Nope, open-plan offices are not sexist

Elena Shalneva
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If women feel “emotional”, there is nowhere to hide but the ladies’ room (Source: Getty)

The other day, I came across a study by two British sociologists, which found that open-plan offices are apparently “sexist”.

The study claimed that, in an open-plan office, women are watched by men and judged on their appearance. It also claimed that there is no privacy. That is, if women feel “emotional”, there is nowhere to hide but the ladies’ room.

The open-plan office is a dreadful creation. It’s an affront to the senses, and a killer of sustained thought. It turns us into pawns with short attention spans, churning out half-baked and forgettable products.

But sexist it is not.

First, it’s open-plan, so of course everyone is eyeing everyone: men are eyeing women, women are eyeing men, women are eyeing women, etc.

This isn’t because the object of observation is fascinating, but because the alternative – work – is even less interesting.

As for the privacy: it’s an office, and you cannot reasonably expect any. If you want privacy, build a sound-proof study in your garden.

And when it comes to emotions, if you cannot control them, you better leave the office, and quickly. The ladies’ room would do, but so would a walk in the park.

So how did the women in the study cope with the alleged sexism of the open-plan environment?

Apparently, they started putting an “unusual amount of care” into their appearance: out went jeans and cardigans, in came tailored suits and make-up.

Why is this a bad thing? An office full of well-dressed people lifts the mood. Jeans and cardigans, on the other hand, are scruffy and demoralising. They belong in a petrol station, not at work.

My first office, a political campaigning firm in Washington DC, was a glamorous place, and the woman who interviewed me looked like a mid-nineties version of The Good Fight’s Diane Lockhart.

“Does she see the hairdresser every morning?” I kept thinking, while she was telling me about her latest presidential campaign. And also: “I hope that I love this job one day as much as she does”.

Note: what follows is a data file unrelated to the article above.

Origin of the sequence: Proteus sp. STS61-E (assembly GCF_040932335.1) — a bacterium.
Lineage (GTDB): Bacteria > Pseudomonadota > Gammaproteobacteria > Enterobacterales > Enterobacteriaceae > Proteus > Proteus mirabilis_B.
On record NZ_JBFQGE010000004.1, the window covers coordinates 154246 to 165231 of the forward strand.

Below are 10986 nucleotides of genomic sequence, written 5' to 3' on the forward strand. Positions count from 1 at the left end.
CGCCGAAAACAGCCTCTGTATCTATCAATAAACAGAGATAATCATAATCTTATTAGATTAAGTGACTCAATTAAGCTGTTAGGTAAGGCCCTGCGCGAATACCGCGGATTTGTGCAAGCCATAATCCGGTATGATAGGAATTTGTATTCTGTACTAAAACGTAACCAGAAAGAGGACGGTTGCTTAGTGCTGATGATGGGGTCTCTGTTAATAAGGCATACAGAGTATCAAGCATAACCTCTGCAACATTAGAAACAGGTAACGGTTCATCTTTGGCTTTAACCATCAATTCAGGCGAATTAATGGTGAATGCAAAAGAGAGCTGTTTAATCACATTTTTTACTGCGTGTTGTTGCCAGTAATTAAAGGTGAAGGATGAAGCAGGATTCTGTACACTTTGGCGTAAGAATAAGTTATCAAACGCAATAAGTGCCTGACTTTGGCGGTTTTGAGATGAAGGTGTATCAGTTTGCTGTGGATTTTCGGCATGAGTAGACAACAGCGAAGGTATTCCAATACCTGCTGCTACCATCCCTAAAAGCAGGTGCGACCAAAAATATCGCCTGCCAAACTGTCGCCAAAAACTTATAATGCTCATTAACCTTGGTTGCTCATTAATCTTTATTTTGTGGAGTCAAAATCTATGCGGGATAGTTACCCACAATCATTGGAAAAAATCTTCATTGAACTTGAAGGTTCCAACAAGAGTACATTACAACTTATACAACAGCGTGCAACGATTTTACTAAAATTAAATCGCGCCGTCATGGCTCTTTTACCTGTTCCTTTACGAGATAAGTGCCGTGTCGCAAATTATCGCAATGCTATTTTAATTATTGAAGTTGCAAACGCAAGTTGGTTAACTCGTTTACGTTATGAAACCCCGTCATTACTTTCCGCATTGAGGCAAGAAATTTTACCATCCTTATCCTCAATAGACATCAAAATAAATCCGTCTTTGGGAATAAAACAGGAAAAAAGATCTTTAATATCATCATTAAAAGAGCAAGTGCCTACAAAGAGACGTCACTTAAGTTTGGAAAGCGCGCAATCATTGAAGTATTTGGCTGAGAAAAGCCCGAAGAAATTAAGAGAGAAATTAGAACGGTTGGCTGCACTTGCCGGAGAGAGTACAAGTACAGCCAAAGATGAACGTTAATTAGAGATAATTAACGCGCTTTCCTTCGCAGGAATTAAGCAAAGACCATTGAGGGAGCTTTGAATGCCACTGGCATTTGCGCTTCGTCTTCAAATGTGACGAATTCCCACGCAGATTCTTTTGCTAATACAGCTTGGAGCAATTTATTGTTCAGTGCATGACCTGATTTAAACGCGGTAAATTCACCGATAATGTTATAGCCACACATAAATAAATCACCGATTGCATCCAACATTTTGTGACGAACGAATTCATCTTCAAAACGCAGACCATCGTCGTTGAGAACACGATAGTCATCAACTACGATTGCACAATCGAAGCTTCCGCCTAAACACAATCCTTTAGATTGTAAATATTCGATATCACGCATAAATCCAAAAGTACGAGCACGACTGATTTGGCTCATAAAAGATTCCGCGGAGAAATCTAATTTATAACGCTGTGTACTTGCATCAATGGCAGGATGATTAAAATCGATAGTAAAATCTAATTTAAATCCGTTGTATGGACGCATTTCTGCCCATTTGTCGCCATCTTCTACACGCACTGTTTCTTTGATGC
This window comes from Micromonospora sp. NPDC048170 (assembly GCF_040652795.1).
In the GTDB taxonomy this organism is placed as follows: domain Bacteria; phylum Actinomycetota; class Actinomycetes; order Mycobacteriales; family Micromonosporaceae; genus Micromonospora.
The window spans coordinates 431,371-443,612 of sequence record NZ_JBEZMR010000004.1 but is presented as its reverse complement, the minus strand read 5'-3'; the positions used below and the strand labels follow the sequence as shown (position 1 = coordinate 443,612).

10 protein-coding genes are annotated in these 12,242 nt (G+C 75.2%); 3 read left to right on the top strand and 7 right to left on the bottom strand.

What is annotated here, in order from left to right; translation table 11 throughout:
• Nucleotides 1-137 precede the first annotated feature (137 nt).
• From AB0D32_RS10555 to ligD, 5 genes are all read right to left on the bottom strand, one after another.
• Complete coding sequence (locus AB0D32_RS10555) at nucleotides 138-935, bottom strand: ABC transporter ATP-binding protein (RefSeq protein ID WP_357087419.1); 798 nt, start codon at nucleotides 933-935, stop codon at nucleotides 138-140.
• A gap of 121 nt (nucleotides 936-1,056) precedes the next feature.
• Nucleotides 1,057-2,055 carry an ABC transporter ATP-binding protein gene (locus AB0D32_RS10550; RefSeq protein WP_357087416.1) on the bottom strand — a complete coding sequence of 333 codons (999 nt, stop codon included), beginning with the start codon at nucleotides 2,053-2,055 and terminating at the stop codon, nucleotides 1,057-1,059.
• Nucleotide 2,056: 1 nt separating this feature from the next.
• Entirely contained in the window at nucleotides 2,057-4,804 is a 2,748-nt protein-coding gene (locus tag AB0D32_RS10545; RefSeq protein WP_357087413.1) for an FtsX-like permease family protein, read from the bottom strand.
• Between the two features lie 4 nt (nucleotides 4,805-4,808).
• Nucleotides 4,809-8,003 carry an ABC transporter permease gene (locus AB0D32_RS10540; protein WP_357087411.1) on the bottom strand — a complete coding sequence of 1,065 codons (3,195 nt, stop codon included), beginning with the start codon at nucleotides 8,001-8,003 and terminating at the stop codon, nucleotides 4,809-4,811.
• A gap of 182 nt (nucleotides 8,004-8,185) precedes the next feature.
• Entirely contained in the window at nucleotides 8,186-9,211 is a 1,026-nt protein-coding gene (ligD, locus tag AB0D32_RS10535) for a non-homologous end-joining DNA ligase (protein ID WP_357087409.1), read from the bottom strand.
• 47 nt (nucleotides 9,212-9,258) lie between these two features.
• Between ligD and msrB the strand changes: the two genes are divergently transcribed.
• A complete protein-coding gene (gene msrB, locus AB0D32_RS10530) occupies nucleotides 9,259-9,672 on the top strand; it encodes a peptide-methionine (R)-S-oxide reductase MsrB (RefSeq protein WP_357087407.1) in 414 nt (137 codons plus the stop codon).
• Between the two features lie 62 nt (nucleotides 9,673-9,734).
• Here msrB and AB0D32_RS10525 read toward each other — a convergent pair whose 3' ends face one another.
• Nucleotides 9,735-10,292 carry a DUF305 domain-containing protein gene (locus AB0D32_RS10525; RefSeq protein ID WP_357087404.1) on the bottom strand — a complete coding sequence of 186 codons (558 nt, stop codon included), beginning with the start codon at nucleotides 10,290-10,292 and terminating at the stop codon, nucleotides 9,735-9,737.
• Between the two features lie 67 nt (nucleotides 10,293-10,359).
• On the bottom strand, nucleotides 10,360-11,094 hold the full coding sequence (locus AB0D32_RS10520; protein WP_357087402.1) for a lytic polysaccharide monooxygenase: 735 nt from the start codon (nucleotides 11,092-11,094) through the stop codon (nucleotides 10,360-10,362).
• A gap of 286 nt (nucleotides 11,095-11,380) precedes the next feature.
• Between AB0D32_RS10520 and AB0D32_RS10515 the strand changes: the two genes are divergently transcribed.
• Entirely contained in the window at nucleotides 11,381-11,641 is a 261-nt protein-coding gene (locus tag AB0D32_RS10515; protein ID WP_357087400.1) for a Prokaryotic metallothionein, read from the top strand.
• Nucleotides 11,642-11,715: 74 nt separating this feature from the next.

When I worked for a Parisian firm, I rocked up one morning wearing an old winter jacket – while all the other women shimmered in subtle shades of pastel (it was late May).

“One doesn’t wear black in summer,” my secretary shouted out. Translation: please make an effort, because we have to look at you the whole day.

The “sexist office” study concludes that the open-plan office was designed by men – because if it were designed by women, there would be a restricted female-only enclosure, where sisters could work together in harmony and complicity, away from the predatory glances of men.

What rubbish.

Instead of resorting to the pseudo-feminist cliche, what the authors of the study should do is examine the effects that the new grooming habits have had on the women in their sample. Because I bet they were positive.

A well turned-out woman (or man) makes a statement. You look at her and think: you dress impeccably just to come to the office – you must really like this job.

In fact, if you dress impeccably every single day, you must have discipline and time management skills, as well as energy and an obvious creative streak. Perhaps it could even push your manager to give in on those salary negotiations after all.

So yes, you are observed in the office; and no, it’s not sexist – it’s just how things are. And if an open-plan office motivates you to take better care of yourself, be glad for it.

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